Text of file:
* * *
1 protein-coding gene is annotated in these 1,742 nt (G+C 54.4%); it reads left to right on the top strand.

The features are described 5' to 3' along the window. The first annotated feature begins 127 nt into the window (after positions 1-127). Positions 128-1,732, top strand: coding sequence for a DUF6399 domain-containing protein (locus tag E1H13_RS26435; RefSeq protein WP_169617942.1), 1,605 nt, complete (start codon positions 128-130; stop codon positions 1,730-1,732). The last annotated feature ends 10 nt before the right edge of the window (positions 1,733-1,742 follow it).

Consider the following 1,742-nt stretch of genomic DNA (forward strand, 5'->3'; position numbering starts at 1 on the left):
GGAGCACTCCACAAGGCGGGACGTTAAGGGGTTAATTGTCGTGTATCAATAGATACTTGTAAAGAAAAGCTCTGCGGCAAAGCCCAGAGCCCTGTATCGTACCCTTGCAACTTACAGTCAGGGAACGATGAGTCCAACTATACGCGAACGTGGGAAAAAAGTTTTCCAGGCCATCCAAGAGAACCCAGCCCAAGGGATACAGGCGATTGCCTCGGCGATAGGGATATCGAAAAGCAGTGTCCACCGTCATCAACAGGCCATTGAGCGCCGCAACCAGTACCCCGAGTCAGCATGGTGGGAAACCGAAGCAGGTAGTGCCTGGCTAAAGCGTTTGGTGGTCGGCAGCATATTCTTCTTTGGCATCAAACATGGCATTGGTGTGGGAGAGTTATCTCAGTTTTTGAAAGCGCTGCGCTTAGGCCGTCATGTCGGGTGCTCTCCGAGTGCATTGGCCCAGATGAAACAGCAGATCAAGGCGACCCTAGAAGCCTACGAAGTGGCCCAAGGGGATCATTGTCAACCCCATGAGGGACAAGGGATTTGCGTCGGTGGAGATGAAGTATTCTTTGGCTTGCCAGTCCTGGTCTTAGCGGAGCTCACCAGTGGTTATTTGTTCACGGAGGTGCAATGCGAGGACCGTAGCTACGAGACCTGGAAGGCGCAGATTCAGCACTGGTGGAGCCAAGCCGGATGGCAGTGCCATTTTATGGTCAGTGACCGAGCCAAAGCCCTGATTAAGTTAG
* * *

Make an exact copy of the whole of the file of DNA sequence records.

1 protein-coding gene is annotated in these 1,742 nt (G+C 54.4%); it reads left to right on the top strand.

The features are described 5' to 3' along the window. The first annotated feature begins 127 nt into the window (after positions 1-127). Positions 128-1,732, top strand: coding sequence for a DUF6399 domain-containing protein (locus tag E1H13_RS26435; RefSeq protein WP_169617942.1), 1,605 nt, complete (start codon positions 128-130; stop codon positions 1,730-1,732). The last annotated feature ends 10 nt before the right edge of the window (positions 1,733-1,742 follow it).

Consider the following 1,742-nt stretch of genomic DNA (forward strand, 5'->3'; position numbering starts at 1 on the left):
GGAGCACTCCACAAGGCGGGACGTTAAGGGGTTAATTGTCGTGTATCAATAGATACTTGTAAAGAAAAGCTCTGCGGCAAAGCCCAGAGCCCTGTATCGTACCCTTGCAACTTACAGTCAGGGAACGATGAGTCCAACTATACGCGAACGTGGGAAAAAAGTTTTCCAGGCCATCCAAGAGAACCCAGCCCAAGGGATACAGGCGATTGCCTCGGCGATAGGGATATCGAAAAGCAGTGTCCACCGTCATCAACAGGCCATTGAGCGCCGCAACCAGTACCCCGAGTCAGCATGGTGGGAAACCGAAGCAGGTAGTGCCTGGCTAAAGCGTTTGGTGGTCGGCAGCATATTCTTCTTTGGCATCAAACATGGCATTGGTGTGGGAGAGTTATCTCAGTTTTTGAAAGCGCTGCGCTTAGGCCGTCATGTCGGGTGCTCTCCGAGTGCATTGGCCCAGATGAAACAGCAGATCAAGGCGACCCTAGAAGCCTACGAAGTGGCCCAAGGGGATCATTGTCAACCCCATGAGGGACAAGGGATTTGCGTCGGTGGAGATGAAGTATTCTTTGGCTTGCCAGTCCTGGTCTTAGCGGAGCTCACCAGTGGTTATTTGTTCACGGAGGTGCAATGCGAGGACCGTAGCTACGAGACCTGGAAGGCGCAGATTCAGCACTGGTGGAGCCAAGCCGGATGGCAGTGCCATTTTATGGTCAGTGACCGAGCCAAAGCCCTGATTAAGTTAG